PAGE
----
‘I couldn’t go out for work that whole day because of the war outside. Neither could he return with food and money. I had two children. Twins. A boy and a girl. I loved them more than anything. Just like any other mother would, maybe more.’ She sighed and took a moment to stare at the sky. I wondered why she was telling me this. Her face appeared very pained and I didn’t have the heart to interrupt her.
She continued, ‘The weather was exactly like this. We had no food in our little wooden box we called home. My children went hungry the whole day and never complained once. They were such little sweethearts. They would tell me, ‘Don’t worry mummy, daddy will bring food for us soon.’ I couldn’t just let them starve. They were only four!’
‘So, when it was getting dark and there wasn’t any sign of him returning, I went out to search for food. I sneaked into the military camp in this woods where they had more than enough food. I knew it was a risky decision but I was desperate.’
Poor girl, I mean woman. She is not from here, I guess. Wait, she said this woods. There was a military camp here? When was this? I thought to myself, feeling a bit confused.
‘I stole some of their food. But someone saw me and raised the alarm. They blocked my way out. They chased after me and I ran as fast as I could. And I never saw them again.’ She finished and started sobbing.
I was confused. This must have happened a long time ago. I couldn’t remember hearing about any such events ever taking place. But my heart swelled with sympathy for the poor woman. Her countenance was so distressed, it appeared as though she carried the world on her back. Maybe she mistook this woods for some other place. ‘I am really sorry about your loss. I believe the police can help you find your children.’
She suddenly grabbed my shirt and shook. ‘Oh my babies! Tell me what happened to them? Will they ever remember me? Will they know that I didn’t just abandon them? Did they survive? Did they live a full life? Did my husband return? Would he know I didn’t just leave them? Would he tell my babies how much I loved them? Would he? Tell me! Please!’ She pleaded, sitting on her knees and sobbing uncontrollably.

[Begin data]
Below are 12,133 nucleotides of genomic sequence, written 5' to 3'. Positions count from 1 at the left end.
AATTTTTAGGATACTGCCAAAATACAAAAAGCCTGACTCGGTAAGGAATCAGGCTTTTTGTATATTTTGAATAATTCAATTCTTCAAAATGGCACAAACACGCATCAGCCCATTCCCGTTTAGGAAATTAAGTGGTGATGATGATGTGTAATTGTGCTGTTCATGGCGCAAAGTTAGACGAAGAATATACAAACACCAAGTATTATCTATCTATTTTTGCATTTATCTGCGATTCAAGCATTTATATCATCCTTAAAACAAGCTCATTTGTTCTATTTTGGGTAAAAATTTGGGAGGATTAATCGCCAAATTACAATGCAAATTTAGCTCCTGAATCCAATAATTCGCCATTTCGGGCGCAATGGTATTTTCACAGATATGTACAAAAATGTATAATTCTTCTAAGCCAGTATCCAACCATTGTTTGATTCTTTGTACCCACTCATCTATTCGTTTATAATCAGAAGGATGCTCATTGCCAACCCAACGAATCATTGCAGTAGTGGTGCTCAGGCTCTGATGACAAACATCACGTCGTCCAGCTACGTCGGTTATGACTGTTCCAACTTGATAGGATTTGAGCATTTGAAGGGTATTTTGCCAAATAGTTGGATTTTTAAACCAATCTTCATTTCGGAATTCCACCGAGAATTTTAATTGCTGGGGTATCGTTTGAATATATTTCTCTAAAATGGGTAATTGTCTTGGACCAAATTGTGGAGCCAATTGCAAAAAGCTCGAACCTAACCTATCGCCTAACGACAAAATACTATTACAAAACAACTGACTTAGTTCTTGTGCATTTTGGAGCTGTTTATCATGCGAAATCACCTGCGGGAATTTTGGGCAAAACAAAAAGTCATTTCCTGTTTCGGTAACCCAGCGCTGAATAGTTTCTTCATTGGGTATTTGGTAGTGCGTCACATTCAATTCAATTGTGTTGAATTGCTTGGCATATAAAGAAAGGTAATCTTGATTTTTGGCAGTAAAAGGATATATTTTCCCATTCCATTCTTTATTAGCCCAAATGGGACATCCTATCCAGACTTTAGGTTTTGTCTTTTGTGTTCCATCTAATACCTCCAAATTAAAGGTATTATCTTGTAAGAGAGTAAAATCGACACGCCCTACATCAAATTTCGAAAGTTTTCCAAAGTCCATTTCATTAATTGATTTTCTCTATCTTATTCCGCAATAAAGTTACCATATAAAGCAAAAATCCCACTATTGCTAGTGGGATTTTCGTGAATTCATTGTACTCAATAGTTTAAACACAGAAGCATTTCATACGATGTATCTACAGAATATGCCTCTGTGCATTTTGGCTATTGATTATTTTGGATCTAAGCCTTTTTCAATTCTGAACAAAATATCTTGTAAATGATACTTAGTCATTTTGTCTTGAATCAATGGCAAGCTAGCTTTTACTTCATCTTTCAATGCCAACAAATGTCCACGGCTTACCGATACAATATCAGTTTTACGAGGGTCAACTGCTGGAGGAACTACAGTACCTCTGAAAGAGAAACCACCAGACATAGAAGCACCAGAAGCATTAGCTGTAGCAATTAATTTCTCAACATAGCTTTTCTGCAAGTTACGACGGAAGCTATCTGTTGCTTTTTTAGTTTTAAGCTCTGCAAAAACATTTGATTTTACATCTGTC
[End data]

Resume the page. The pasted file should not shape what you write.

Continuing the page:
I didn’t know what to do. Nothing I could say would lessen her grief. So once again I suggested going to the police to which she answered ‘Don’t you understand, I can’t!’ I was more confused, ‘Why not? How did you escape from the army camp?’
She looked at me with red, swollen eyes. ‘Because I never did. I didn’t surrender myself to those animals. I chose to die with dignity. I drowned here.’
It took me a few seconds which seemed like an eternity to process the information. Wait if she died then…this must be some kind of joke. Then why was I filled with dread? Her hands were so cold when she grabbed my shirt before, I could still feel the coolness.
‘We named the girl Lina Ashdown and the boy Keith Ashdown. Someone should remember my lovely babies.’ She said smiling a bitter smile. Her face became paler than ever. She stared at me with those heavy, melancholic eyes and vanished into thin air.
I was too much in shock to do anything at all. All I could do was stand and stare at the empty spot where she once stood. My brain only registered the word Ashdown. Ashdown. My name was Delilah Ashdown.